A Review by: Jeff Turner
Dir: Rick Famuyiwa
Written by: Rick Famuyiwa
Produced by: Nina Yang Bongiovi, Forest Whitaker.
Starring: Shameik Moore, Tony Revolori, ASAP Rocky, Chanel Iman, Kiersey Clemons, Blake Anderson, Kimberly Elise, Zoe Kravitz.
Narration by: Forest Whitaker.
Currently Playing At: AMC Oakview Plaza 24, AMC Westroads 14, Regal Omaha Stadium 16.
I’ve known a lot of black geeks in the short time I’ve been alive. I’ve always been surprising by how rarely they show up in movies, and the few times they’ve had it has oft been someone like Steve Urkel, a character not believable in the slightest. There’s been a push for more layered portrayals of non-white geeks, and the results have been mixed. Donald Glover is one of the more famous examples.
Speaking of Donald Glover, he’s mentioned among things white people like in the opening narration for the movie DOPE, alongside Skateboards and Manga. It’s a funny, punchy narration, coupled with good editing and solid comedic delivery. DOPE is generally a fairly likable flick, coming from relative unknown Rick Famuyiwa, who directed the limp 2010 feature Our Family Wedding. He brings a certain flair to his direction for DOPE that leads me to believe the film might have been a passion project.
Malcolm (Shameik Moore, more on him in a moment) is a geek carefully surviving life in Inglewood. He gets invited to a party by Dom (ASAP Rocky) and in the aftermath of that party ends up with a bag full of molly. He is placed in a circumstance where he must sell said molly in bulk in order to keep himself and his friends above ground. This plot allows for a lot of funny scenarios; such as Malcolm carrying drugs into school and the metal detector going off, but him being let in anyway because the security guards would never think that he has drugs.
There are a few shootouts in this movie, and they have a pace about them that reminds me of work by Quentin Tarantino. They’ve got a lot of verve, and are buoyed by the excellent editing I mentioned earlier. There’s a lot of terrific dark humor, reflecting the dangerous situations Malcolm and his friends come across that they can’t help. A lot of good nerdy humor as well, coupled with plenty of references. The film drops references to the likes of The Legend of Zelda that the average audience member would never get unless they’re fairly geeky. It wouldn’t be a deal-breaker for casual moviegoers, and it’s a nice treat for those who are paying attention.
There are a lot of social justice elements in DOPE that I’d like to tackle, but it would perhaps be wise to mention that the film stands strong on its own merits. It’s a very good crime film, grounded in reality. The cinematography is gorgeous, really capturing the good side of California. Even when it looks grimy and ugly it still pops out at the viewer. It’s also a good comedy, with plenty of subtle humor that rewards the viewer for catching it. The soundtrack choices are fantastic, and factor into the 90’s feel of the movie as well as compliment the personalities of the characters. One of my favorite scenes in the film is when Malcolm and Dom discussing 90’s rappers. For this brief moment they are not a geek and a thug, they are two people who know a lot about and very much enjoy hip-hop music, it’s a smart scene, handled very well.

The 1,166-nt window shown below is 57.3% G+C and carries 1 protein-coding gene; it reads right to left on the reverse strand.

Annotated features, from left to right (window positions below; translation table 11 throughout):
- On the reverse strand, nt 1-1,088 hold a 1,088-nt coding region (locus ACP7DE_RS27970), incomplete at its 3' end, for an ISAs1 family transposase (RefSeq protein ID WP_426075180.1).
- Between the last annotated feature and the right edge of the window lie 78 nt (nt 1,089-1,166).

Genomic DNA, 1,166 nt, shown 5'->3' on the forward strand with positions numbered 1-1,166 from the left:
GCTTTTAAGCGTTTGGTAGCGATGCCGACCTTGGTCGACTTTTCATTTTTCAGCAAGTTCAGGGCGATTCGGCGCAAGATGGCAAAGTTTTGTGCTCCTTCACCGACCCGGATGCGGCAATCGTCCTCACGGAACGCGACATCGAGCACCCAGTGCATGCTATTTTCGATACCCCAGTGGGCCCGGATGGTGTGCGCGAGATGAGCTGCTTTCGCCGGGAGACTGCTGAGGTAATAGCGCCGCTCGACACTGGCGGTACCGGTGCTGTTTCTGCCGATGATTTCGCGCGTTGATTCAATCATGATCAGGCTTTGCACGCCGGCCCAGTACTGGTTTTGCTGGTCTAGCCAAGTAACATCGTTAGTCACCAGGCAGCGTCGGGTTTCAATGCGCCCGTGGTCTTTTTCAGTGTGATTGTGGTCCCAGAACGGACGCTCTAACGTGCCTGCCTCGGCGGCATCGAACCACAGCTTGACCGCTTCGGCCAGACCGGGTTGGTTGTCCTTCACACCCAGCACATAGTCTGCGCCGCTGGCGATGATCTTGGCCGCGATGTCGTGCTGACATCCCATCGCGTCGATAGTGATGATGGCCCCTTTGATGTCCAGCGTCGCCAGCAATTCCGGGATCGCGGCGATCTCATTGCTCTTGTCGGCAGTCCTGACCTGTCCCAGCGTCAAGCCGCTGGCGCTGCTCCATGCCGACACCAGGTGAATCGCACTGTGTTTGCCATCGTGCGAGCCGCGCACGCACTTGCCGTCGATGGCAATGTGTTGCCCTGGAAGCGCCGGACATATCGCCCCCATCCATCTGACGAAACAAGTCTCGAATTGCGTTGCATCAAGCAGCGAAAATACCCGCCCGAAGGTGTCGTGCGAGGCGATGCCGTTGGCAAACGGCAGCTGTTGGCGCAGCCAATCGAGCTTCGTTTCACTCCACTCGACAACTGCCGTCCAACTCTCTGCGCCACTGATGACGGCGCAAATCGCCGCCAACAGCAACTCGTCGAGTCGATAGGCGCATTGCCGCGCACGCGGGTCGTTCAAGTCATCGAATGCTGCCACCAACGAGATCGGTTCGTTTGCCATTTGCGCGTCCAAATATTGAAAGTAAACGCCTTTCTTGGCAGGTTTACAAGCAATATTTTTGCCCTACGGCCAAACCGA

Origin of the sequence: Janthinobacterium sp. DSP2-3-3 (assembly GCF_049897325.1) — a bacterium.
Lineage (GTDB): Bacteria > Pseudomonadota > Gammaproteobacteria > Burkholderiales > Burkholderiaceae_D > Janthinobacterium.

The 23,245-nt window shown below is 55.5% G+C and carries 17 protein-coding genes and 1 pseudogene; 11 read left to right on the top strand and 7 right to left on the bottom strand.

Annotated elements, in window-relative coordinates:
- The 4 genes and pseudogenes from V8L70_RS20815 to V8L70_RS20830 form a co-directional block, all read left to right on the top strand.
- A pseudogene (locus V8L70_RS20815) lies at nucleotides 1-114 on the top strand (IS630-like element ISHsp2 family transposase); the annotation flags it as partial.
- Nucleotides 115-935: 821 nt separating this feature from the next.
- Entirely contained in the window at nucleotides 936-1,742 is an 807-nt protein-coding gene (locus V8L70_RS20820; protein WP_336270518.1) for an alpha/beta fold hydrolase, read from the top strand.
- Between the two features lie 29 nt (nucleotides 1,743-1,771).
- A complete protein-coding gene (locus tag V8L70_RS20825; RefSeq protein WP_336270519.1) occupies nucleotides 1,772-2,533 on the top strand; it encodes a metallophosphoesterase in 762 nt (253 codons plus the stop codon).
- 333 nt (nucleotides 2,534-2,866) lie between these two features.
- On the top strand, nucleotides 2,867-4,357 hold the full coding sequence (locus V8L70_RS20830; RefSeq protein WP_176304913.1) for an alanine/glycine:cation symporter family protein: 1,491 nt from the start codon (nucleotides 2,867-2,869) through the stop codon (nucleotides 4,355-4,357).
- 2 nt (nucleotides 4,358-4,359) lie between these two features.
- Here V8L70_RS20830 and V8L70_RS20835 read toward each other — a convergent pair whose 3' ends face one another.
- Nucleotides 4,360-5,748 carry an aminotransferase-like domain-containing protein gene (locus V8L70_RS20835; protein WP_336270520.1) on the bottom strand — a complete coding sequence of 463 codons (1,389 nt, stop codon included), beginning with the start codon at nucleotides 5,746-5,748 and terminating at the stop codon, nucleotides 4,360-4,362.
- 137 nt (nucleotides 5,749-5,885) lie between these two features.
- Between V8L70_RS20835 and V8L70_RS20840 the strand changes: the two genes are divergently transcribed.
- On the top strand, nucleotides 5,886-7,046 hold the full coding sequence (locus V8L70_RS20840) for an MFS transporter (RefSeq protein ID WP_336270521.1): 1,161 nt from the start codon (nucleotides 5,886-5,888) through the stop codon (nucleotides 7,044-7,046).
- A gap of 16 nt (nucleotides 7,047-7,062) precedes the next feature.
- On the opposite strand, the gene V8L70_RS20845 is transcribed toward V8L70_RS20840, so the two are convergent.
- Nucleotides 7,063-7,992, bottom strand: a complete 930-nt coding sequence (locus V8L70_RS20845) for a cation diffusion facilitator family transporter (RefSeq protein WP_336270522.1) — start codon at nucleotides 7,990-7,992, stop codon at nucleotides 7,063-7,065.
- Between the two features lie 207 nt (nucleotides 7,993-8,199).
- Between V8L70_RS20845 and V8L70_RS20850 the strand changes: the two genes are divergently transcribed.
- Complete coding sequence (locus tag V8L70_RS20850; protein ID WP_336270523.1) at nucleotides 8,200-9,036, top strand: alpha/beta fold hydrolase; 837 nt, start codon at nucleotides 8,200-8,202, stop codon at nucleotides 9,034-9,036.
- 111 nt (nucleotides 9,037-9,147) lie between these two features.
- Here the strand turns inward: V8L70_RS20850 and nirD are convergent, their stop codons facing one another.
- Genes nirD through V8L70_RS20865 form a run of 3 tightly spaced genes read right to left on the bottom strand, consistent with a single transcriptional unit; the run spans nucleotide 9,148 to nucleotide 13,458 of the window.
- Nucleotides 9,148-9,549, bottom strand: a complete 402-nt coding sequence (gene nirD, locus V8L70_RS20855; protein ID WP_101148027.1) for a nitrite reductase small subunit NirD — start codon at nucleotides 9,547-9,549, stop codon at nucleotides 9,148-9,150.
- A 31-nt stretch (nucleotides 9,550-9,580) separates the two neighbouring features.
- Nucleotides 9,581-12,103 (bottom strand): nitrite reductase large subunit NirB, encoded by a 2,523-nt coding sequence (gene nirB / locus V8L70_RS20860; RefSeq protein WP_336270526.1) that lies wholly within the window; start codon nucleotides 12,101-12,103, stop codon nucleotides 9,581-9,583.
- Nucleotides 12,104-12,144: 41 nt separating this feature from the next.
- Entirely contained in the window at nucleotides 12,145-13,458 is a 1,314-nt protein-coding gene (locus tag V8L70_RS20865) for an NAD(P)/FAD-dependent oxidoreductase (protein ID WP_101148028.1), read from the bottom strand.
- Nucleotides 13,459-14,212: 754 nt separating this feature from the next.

The social justice aspects predominately regard what it’s like to for people in the black community who “talk white” to be treated and how white people treat black people who come from neighborhoods that aren’t associated with education who want to apply to college. It’s a fascinating perspective, with a monologue given at the end by Moore that is outstanding. It’s a film that not only provokes thought about race, it demands it.
The acting is pretty consistently great. Moore is fantastic as this very geeky guy, part of this is due to his face being unassuming; he looks like an innocent kid who is out of his element. Tony Revolori (the lobby boy from THE GRAND BUDAPEST HOTEL) gives a grounded, charming performance. Other standouts are Channel Iman, Kimberly Elise, Blake Anderson, and Kiersey Clemons.
DOPE is not without its flaws. There are several aspects of the plot that are overly convenient. The white people can occasionally become grating to listen to (even beyond it being intentional). These flaws however, are minute, and would not ruin the experience for somebody seeing this at a matinee. DOPE is one of 2015’s more unique films, and it’s worth supporting.